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Romic alphabet

The Romic Alphabet, sometimes known as the Romic Reform, is a phonetic alphabet proposed by Henry Sweet. It is the direct ancestor of the modern International Phonetic Alphabet. The alphabet differs from previously proposed spelling reforms by favoring a return to the sound values of the Roman (and consequently Old English) alphabet instead of retaining irregular elements of modern English. Every sound had a dedicated symbol, and every symbol represented a single sound. There were no capital letters.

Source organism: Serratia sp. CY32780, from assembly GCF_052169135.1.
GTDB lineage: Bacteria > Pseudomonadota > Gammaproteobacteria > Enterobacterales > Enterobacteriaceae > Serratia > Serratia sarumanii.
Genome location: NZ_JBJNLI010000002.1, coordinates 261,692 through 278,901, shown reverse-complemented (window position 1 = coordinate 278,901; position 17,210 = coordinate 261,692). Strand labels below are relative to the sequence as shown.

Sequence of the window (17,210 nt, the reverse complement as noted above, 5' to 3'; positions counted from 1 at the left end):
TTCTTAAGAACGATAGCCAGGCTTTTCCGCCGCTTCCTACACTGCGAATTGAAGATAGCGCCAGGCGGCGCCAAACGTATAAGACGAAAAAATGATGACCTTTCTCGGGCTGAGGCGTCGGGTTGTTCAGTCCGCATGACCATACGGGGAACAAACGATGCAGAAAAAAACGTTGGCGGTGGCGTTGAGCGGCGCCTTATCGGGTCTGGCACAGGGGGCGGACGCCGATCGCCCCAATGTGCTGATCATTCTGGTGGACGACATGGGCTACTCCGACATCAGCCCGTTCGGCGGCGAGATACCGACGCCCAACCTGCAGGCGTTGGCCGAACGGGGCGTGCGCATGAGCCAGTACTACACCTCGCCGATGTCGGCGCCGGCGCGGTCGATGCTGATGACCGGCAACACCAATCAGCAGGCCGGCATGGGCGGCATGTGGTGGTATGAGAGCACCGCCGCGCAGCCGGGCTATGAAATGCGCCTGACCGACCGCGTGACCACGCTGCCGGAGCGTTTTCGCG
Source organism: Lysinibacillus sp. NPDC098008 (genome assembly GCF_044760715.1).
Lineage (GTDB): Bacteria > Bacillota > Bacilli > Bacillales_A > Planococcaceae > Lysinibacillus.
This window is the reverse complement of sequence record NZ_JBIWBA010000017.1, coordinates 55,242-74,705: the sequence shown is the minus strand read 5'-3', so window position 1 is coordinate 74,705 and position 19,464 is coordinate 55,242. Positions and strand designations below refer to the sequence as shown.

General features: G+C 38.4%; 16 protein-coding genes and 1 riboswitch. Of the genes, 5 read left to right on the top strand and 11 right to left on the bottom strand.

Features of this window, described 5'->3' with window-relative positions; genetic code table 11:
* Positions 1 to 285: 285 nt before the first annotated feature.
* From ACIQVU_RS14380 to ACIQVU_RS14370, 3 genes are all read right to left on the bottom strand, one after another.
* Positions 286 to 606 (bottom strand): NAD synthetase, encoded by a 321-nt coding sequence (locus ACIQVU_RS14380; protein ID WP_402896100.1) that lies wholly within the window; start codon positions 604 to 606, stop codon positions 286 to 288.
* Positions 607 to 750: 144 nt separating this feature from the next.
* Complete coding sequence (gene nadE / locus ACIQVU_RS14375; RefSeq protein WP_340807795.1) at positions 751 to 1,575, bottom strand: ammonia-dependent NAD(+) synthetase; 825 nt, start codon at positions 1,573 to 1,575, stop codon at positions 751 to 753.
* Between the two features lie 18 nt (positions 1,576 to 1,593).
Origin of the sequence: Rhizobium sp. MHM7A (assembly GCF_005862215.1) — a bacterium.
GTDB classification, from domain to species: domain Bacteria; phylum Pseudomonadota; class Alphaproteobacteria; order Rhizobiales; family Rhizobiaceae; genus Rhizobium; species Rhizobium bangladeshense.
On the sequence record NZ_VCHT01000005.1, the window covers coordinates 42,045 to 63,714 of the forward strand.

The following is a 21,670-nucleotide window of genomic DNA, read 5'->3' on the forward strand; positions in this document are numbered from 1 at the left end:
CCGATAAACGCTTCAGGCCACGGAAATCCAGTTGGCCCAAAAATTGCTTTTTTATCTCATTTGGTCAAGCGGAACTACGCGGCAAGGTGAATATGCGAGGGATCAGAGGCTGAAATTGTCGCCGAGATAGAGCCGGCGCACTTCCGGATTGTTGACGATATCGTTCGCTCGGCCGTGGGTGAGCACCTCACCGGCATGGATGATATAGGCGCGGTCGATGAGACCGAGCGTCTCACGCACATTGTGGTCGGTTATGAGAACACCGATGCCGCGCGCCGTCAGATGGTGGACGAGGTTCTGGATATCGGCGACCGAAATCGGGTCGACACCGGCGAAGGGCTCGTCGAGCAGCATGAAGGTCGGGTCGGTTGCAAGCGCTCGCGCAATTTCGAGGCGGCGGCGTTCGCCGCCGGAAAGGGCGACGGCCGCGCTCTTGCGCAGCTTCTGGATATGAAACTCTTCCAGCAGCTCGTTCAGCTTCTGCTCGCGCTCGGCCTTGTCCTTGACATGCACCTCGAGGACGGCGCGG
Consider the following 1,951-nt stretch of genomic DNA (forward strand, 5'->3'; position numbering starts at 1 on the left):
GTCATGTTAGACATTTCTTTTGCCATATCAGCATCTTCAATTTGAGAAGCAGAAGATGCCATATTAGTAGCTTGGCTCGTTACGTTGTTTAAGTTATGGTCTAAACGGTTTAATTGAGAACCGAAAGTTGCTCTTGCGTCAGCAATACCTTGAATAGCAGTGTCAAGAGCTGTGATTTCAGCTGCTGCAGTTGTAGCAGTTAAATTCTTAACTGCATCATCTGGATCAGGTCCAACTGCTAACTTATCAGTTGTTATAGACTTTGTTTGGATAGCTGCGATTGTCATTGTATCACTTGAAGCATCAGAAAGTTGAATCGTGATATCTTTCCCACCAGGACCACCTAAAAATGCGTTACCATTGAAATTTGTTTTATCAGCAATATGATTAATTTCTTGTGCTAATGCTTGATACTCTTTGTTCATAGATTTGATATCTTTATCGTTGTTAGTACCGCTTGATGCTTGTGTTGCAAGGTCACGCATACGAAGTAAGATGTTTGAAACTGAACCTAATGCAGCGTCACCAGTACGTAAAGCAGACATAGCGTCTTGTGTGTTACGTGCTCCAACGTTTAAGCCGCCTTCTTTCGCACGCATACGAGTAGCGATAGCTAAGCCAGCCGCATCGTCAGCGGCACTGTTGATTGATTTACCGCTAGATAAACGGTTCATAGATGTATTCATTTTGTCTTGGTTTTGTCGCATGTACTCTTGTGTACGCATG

The vowels had their English "short" sounds when written singly, and their "long" (Latinate) sounds when doubled:

Sweet proposed creating new letters by rotating existing letters, and in this way no new type would need to be cast:

The IPA letter <ɔ> acquired its modern pronunciation and first use with this alphabet. He resurrected two Anglo-Saxon letters, ash <æ> and eth <ð>, and borrowed the Greek letter theta <θ>, which had the pronunciations they retain in the IPA. He used for /ŋ/ and for /tʃ/.

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